Talking Past One Another: When the Same Word Means Two Different Things

Have you ever been in a conversation — maybe an argument, maybe just a talk — and felt like the other person was hearing something different than what you were saying? Worse still, did they accuse of you of not listening to them even when you were listening, and even when you could recite what they said?

If the answer to these questions was yes, then it had to be an irritating, even frustrating experience … and you probably wondered if the other person was speaking your language (presumably English).

Here’s the problem: they probably weren’t speaking your language.

Here’s what I mean.

Everyone has a slightly different language than everyone else. Regionally, it’s easy to see; people in Massachusetts and Mississippi use different expressions … to say nothing of people from different countries, like Australia or the United Kingdom. My wife and I once stayed in Scotland, where our tour guide told us that, since there were no telephones in the guest rooms in our vintage hotel, staff would come to our room the next day and “knock us up.” We delicately explained that, in America, that was an expression for getting someone pregnant, which was not what he meant. (We suspect he already knew that and was making a joke.)

But even among family members the language can be different. My wife and I recently had a friendly debate over what the words “a couple” and “a few” and “several” mean, and when we asked others, we discovered plenty of differences. For some people (including me), “a couple” meant “two” and “a few” meant “three,” while for my wife they were far more fluid terms. Likewise, when I say “let’s watch a movie” I have a different set of ideals in my head than my wife or daughters do.

The reason is that we each have our own assumptions and subtexts about words. Some of that is shaped by the worlds we live in, while other parts are shaped by our experiences. When you think the word “dad,” do you smile, or does your face cloud over in sadness or even anger? When you think “math,” do you get excited or do you find yourself filled with dread?

The fact that we all think differently about the same words is really important. That’s how, for example, we can wind up in an argument where it seems like we’re talking past one another.

Let’s take a political example. (That can’t possibly be dangerous, right?)

Guns.

You want to really destroy a good party, ask a group of people what they think about guns. you’ll find it’s incredibly difficult for two people with different attitudes on guns to have a civil debate on the gun issue. Why is that? Is it because people just have different political beliefs?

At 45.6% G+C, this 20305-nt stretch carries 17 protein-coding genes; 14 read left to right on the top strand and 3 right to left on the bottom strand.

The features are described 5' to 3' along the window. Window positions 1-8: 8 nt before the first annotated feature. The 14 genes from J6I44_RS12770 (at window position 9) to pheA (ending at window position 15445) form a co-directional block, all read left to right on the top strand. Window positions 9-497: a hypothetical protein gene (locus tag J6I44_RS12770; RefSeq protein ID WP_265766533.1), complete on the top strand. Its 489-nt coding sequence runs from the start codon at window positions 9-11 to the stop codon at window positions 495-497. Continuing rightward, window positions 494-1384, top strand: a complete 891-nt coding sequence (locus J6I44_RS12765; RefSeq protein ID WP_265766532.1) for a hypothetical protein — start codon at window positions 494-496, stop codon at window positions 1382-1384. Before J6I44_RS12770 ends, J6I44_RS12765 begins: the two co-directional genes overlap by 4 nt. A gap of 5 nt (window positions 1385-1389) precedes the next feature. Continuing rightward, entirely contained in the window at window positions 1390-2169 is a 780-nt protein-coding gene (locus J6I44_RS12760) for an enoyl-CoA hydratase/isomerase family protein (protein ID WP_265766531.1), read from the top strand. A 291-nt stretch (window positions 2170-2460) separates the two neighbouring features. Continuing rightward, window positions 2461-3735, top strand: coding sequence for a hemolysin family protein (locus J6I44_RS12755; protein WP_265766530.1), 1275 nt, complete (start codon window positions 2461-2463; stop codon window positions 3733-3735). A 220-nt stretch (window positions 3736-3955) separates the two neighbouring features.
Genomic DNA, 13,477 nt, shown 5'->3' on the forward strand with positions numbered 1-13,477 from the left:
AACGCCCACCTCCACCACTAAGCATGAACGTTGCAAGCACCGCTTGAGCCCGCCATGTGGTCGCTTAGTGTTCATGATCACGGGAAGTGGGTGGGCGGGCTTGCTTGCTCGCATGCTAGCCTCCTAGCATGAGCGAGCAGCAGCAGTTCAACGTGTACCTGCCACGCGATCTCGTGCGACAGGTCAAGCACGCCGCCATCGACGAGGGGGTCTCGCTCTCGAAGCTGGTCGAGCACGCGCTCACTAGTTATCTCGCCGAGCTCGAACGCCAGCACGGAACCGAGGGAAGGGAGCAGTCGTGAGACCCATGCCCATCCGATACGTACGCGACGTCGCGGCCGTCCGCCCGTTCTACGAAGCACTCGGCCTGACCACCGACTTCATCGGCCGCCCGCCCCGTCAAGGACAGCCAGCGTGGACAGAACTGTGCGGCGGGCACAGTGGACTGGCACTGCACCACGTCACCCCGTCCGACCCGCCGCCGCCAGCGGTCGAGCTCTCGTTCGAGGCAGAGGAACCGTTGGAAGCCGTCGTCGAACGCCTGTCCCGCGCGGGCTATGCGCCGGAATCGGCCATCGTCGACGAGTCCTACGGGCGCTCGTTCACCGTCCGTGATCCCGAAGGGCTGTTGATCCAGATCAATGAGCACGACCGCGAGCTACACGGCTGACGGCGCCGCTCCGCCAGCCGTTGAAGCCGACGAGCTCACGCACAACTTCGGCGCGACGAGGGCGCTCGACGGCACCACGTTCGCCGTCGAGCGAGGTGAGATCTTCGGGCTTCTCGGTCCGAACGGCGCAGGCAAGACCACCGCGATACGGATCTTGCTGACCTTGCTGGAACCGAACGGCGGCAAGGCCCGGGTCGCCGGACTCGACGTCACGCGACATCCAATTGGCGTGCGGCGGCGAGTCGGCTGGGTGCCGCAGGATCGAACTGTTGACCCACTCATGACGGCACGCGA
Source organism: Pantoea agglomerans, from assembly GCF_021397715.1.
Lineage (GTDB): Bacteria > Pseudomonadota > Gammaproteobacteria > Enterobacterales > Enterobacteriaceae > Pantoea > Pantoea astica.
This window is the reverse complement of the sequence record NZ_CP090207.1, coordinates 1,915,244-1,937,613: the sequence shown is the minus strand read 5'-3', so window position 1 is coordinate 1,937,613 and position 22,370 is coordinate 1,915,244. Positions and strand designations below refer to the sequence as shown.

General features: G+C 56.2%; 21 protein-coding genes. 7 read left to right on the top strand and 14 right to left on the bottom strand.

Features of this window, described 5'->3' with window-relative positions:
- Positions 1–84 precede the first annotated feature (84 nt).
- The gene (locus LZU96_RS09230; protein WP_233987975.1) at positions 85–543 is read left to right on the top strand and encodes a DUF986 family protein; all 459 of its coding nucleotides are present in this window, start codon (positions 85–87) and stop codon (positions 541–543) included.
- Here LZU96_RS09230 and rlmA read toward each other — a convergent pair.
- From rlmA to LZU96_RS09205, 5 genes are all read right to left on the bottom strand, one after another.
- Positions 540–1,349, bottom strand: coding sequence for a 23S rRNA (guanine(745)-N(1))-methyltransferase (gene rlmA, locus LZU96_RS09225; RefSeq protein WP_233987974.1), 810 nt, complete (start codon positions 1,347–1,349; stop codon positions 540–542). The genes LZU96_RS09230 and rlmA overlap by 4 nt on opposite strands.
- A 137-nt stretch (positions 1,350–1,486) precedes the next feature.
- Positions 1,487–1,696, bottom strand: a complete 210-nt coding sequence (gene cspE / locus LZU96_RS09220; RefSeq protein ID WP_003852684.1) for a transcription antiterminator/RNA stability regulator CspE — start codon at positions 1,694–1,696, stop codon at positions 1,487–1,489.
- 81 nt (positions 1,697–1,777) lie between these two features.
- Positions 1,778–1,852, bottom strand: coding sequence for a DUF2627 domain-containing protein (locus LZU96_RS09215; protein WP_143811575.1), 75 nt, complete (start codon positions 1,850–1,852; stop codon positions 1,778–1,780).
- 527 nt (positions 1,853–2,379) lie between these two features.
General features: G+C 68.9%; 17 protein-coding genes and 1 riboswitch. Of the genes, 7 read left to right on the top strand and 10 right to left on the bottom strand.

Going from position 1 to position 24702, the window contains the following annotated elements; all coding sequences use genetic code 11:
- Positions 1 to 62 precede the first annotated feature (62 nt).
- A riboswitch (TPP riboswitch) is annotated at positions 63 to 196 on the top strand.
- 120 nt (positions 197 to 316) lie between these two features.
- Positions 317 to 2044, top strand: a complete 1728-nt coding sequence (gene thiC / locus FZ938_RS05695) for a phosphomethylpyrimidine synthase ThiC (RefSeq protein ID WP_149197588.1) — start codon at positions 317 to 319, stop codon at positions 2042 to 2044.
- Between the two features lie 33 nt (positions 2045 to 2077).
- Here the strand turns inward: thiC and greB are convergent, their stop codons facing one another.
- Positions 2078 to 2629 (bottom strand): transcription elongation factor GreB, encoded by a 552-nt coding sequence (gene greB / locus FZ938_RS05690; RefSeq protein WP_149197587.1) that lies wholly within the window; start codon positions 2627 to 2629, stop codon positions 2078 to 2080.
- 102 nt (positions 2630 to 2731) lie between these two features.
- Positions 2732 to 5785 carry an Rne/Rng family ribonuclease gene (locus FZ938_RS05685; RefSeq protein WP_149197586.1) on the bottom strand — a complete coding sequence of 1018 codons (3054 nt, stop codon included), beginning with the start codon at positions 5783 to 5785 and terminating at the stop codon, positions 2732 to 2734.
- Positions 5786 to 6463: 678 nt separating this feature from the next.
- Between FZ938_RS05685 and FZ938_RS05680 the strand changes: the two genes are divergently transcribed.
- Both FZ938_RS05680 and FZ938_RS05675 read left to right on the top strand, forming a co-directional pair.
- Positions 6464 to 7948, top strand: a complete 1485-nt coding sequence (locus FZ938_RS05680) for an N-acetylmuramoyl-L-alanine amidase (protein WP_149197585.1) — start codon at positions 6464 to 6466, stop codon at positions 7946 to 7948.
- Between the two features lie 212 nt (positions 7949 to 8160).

Partially. But it’s also a language barrier. Bernie Sanders, the senator from rural-but-liberal Vermont, once remarked that “guns in Vermont are not the same thing as guns in Chicago or guns in Los Angeles.” Part of his meaning is that the word “gun” has an entirely different subtext to a person who lives 30 miles from the nearest town versus someone who lives in a dense urban area, and when the two try to have a conversation, they interpret each other’s language very differently because of it.

Here’s a relationship example: “You don’t love me.” The other person in the relationship might say, “Of course I do!” How is that possible? The simple answer is that the two people might define love in different ways. For one of them, paying the bills might be enough … while the other might associate love with gifts or time or intimacy. That’s how one person could feel unloved while the other person might have no clue about it.

Here’s another example: “Get out of my face.” Those words were shouted to me, years ago, by an angry student. What I learned later was that those words were rooted in a broken family and troubled childhood. My definition of those words was, initially, an attack on me personally; only later did I realize that those words had more to do with not wanting to be hurt again.

So how do we get past this? How do we make sure that we mean the same things when we use the same words? Coming to a common understanding isn’t always easy. Some people don’t want — or even know how — to explain what they mean by what they say, and sometimes even the definition can get entangled in other words that may not have the same meaning. The end result is a lot of misunderstanding and hard feelings.

The only antidote is communication, and that starts with questions. Things like:

  • What does the word “__________” mean to you?
  • When you say “__________,” what other words do you connect that with?
  • What in the past or in your life has shaped how you feel about “__________?”
  • What makes “__________” important to you?

Those alone may not make everything clear. But the better you become at being “bilingual,” the more understanding you will have, especially with those you care about.


What about you? Any words or phrases that you’ve come across that have different meanings to different people?

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